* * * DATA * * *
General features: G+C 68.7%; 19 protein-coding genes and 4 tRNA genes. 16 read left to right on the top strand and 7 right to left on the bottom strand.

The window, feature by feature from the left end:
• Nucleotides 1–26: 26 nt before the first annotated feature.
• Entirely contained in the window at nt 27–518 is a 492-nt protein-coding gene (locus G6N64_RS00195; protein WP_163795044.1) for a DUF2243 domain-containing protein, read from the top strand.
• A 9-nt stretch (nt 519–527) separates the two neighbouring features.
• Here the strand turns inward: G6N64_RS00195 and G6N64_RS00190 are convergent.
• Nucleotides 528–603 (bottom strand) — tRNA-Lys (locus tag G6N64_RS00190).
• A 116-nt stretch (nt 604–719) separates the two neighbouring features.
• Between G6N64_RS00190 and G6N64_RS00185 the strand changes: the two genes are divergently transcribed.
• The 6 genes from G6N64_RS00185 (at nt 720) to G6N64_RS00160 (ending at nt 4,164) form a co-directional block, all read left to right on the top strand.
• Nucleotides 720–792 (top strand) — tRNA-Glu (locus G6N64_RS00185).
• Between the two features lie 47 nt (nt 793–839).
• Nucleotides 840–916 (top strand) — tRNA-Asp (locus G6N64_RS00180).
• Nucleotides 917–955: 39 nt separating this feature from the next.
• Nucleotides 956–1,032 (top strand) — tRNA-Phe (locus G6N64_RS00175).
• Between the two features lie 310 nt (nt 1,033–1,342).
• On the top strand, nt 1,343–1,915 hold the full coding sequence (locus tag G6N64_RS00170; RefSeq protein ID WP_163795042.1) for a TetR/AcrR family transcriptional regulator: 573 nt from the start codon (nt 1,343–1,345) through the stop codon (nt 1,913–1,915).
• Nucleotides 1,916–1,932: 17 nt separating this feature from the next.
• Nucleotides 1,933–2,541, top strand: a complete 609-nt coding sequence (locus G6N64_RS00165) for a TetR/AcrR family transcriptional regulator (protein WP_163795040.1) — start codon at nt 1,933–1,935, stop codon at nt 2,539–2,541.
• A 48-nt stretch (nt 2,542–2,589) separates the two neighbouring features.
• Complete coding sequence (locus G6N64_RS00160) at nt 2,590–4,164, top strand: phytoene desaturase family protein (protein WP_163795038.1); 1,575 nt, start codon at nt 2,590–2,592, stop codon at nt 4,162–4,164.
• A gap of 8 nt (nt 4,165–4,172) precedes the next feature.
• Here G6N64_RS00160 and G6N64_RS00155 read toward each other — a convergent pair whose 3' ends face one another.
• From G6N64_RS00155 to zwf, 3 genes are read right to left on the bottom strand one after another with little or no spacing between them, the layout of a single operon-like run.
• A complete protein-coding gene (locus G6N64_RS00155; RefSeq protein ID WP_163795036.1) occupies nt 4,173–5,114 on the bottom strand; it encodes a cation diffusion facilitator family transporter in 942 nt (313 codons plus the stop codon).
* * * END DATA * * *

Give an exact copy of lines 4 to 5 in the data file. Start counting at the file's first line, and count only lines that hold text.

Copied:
• Entirely contained in the window at nt 27–518 is a 492-nt protein-coding gene (locus G6N64_RS00195; protein WP_163795044.1) for a DUF2243 domain-containing protein, read from the top strand.
• A 9-nt stretch (nt 519–527) separates the two neighbouring features.